Sunday Music

Sunday Music, Monday Edition

For the first time since ages I voluntarily called in sick. Whatever this is, what kind of bazillovirus (I have no clue about these things), it hit me fast & hard. Yesterday morning I coughed for the first time, it did not get better, but the hacking was still avoidable. This morning I found it difficult to breathe without cough. I should not have been doing the morning drive, but on so a short notice it is not possible to conjure an ersatz out of the hat. I did my job, stumbled into the doc’s office, drove to the yard and handed my yellow sick note to my boss, who held a reasonable distance when he saw me, did not ask questions ; then I went home, directly into bed.
I wanna go places and do things, but not this week. Here in the version of Sam LANIN (Ger., Eng.). I hope you enjoy the music. Be careful & avoid coughing people.

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8 thoughts on “Sunday Music, Monday Edition

  1. Oh, dear. Best wishes for a speedy recovery!

    [cough, cough]

    There is something like that going on around here. This one seems to not last long. I only have some coughing now, but otherwise feeling much better.

  2. Yes, yes, sick, not breathing, godzillavirus etc etc… What I’m very interested in is that you appear to be able to go straight in to see a doctor and get a sick note pretty much immediately. Where are the interminable queues? The hours spent ringing them up trying to get an appointment? This can’t possibly be a free service like our National Health Service, can it? CAN IT?!?!

    Oh. Get well soon, and all that 😉

  3. I think they all have the same name Ponita, something like “damn little basted” or so.

    What are you talking about IDV ? I went to my Hausarzt, the doctor medicinae who is near me and whom I use regularly. They know me, keep my file.
    The waiting room was full, but when I asked they said that there’s nothing to worry, I’d not wait for an hour as I suggested. And they were correct. I looked through a journal, read an article and was called into room 4 after 40 minutes.
    Doc Eisenbarth and me joked a bit around, while I coughed a little serenade. He handed me the yellow docket and saied something like “don’t go near children and leave my office now !”. Oh yes, he looked into my mouth and listened to sounds in my chest, all in all after 15 minutes I was out.
    For the annual check I make an appointment for two dates, a) when they draw blood by the liter, pumping me white, and b) when the results are in and there is the inspection of my body via ultra-sound, monitoring of the heart etc including the terrible bicycle, ended & summarised in a conversation with doc Eisenbarth. All this takes a bit longer, but works routinely. Usually I forget to make an appointment, but when I visit the office for a prescription (I have to use a certain medicamentation daily, so need regular prescriptions) the lady at the computer tells me when it is time to look for a date.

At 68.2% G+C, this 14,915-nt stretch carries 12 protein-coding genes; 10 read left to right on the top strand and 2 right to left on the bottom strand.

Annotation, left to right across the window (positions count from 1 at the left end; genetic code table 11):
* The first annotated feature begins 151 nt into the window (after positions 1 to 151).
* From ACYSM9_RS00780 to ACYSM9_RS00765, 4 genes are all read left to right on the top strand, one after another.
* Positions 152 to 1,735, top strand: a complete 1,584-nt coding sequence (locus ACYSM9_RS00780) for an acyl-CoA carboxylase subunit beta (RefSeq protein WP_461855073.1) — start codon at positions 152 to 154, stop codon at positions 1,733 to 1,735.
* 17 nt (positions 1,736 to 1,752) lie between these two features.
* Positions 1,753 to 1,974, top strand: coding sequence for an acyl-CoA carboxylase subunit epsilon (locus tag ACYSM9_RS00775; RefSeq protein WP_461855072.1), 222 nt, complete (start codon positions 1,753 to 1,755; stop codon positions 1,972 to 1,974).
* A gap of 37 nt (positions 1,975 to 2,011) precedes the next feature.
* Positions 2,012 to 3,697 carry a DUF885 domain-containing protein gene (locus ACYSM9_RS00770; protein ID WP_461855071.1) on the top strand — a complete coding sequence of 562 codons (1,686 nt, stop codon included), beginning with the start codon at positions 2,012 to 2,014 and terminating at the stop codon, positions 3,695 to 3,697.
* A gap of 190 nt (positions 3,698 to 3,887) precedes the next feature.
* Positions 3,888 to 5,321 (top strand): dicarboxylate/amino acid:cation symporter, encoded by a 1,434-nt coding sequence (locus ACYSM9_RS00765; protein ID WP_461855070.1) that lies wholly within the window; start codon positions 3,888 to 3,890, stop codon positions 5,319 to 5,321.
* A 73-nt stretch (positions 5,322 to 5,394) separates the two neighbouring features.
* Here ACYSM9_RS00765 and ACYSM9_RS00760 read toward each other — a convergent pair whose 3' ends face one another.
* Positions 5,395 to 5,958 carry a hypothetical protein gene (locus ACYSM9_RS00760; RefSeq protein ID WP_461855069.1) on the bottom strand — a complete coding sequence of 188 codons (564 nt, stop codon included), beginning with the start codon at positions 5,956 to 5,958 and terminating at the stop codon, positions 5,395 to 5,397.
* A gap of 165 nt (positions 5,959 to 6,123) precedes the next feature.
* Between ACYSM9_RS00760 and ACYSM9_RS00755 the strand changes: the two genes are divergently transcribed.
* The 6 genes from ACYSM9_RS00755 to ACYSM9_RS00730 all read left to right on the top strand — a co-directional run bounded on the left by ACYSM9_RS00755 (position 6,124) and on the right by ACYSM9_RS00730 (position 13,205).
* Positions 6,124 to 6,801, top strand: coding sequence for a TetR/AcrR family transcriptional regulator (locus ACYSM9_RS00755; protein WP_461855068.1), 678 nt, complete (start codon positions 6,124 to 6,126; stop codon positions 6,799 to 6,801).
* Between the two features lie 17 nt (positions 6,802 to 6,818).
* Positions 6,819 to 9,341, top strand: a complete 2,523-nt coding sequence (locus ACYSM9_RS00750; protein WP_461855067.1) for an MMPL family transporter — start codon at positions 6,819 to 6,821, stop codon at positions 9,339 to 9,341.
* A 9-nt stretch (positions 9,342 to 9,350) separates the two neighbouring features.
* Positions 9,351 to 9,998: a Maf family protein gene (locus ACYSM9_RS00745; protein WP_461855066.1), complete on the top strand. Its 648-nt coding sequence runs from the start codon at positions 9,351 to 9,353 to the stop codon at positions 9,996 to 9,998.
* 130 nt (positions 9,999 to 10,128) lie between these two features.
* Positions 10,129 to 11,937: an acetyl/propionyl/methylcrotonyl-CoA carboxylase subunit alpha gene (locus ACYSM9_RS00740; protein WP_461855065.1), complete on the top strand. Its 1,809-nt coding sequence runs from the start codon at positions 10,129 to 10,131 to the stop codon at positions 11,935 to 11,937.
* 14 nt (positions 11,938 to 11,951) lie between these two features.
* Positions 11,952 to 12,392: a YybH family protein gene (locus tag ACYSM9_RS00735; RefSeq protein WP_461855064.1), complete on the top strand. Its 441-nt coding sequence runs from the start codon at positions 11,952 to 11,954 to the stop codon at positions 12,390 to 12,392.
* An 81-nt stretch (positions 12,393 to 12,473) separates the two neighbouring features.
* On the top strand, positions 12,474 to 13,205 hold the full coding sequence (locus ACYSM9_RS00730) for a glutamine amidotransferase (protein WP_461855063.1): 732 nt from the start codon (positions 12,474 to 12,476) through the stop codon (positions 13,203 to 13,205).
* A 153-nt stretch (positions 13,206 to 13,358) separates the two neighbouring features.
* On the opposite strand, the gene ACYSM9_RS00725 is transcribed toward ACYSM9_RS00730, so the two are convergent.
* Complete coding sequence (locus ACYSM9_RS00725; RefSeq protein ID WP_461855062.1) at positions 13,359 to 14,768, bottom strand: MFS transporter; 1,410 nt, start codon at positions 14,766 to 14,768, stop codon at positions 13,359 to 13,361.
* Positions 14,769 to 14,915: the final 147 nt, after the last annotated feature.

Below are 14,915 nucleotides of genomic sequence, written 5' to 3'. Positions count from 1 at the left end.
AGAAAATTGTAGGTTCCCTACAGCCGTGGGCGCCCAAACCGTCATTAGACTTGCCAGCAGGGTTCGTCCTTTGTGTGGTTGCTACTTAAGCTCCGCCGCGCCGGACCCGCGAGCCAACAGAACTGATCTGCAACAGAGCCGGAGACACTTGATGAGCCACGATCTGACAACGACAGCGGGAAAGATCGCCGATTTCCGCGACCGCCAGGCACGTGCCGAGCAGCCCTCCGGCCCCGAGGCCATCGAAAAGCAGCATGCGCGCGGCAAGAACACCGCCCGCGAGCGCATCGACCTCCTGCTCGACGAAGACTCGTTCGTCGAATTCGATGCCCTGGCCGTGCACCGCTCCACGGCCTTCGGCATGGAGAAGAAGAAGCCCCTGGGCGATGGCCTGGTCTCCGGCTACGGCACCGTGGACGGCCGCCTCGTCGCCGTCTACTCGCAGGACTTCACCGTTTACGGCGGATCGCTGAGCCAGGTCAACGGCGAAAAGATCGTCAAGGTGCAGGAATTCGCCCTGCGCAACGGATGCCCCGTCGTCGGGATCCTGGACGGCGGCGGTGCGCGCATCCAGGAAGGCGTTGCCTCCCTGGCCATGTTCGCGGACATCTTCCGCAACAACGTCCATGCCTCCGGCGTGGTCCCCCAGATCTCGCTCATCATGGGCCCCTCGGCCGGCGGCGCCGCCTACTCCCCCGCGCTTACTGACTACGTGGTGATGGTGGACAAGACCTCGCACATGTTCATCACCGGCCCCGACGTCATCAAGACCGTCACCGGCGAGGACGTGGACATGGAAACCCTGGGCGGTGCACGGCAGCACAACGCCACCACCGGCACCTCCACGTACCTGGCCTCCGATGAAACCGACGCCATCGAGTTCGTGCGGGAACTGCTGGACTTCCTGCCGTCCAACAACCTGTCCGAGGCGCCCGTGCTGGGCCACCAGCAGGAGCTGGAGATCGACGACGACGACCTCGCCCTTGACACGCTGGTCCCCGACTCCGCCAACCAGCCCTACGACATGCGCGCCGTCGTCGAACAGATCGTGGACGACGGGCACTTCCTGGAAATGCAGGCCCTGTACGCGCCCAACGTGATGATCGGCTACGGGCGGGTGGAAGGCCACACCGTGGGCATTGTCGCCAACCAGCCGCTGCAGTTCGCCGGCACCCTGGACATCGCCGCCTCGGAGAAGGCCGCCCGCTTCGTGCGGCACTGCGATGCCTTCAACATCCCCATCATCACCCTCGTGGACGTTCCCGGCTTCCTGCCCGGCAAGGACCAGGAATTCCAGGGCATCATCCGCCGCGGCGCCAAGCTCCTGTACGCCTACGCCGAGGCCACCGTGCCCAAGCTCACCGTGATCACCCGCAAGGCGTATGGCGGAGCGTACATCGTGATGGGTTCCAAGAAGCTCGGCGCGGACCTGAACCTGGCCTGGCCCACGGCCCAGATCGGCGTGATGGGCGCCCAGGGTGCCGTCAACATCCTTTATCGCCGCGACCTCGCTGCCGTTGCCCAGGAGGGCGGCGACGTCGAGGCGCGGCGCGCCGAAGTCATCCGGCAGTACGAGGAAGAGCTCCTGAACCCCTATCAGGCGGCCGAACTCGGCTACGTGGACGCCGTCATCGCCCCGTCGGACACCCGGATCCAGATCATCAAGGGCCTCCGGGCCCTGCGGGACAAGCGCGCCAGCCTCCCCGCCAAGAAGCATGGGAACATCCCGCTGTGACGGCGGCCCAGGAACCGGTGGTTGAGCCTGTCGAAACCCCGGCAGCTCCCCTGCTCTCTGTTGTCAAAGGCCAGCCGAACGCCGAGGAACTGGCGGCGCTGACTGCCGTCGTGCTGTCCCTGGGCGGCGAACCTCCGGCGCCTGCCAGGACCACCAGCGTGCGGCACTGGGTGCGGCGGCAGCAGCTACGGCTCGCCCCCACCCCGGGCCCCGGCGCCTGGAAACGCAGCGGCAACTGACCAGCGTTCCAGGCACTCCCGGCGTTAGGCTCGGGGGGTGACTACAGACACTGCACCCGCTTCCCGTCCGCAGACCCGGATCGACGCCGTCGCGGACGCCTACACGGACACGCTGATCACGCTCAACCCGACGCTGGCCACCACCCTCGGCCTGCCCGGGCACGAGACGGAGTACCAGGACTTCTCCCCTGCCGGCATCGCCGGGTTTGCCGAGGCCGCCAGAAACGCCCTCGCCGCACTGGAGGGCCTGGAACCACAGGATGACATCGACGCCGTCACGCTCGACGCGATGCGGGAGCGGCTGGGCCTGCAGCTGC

Can’t complain. Absolutely no need to. And I am not a “private” but a bog standard run of the mill patient.
    It may be different when you go to an emergency room in a hospital – thankfully it is years ago that I had to do that. This place may be overcrowded and you may find yourself in a long queue, simply because people go there nowadays with scratches and a cold – really ! Some even become nasty when they are told to leave after they received their plaster clogging the pipeline for people seriously ill. But all in all this works too.
    What needs to change drastically is the payment for all in nursing & care, the wage is too low – and the hours have to change : the work load is too heavy ! There is a limit, and this limit is transcended, too many people burn out.
    It is not that there is not enough money in the system, but pharma industries & those who operate hospitals as businesses earn too much, respectively take too much out for themselves so that not enough comes to those who really work it, who deal with ill persons. And if “managers” decide that there must be more cost “effectivity” they usually cut out positions, but not in management or higher ranks of the doctors.
    People who work in health care & nursing can not go on strike – you can not step aside and let people die or neglect them ; I can not see a strong union that would press their rightful demands through – and politicians are simply looking into another direction when it comes to this. Especially in times of electoral campaigning.
    All in all the system works, but on the back of those who are working in it. This goes on for too long now, there will be more problems, blunders. But it is not because of a fawlty design of the system, it is because the whole thing is not used in a correct way, but for the advantage of some “stake holders” at the cost of those working in it, who pay with their own mental & physical health !

  4. I personally hold the German healthcare system in the highest regard.

    During my 2011 stay in Berlin, I had to visit the Emergency Room. Tourists are apparently covered, so after a short time in the waiting room, I was treated when it was my turn. The staff, sister nurse, and doctor were all very helpful and kind. I only had to pay a modest fee and fill out some paperwork for the office visit, lab, and medication.

  5. I hope you feel much better soon, Mr Mags…. rub some Vicks on your chest, that’ll sort you. Meanwhile, Mr Devine is correct, we have to wait days for an appointment and spread wheezes and diseases in stuffy waiting rooms. Your acquisition of a sick note is impressive.
    Sx

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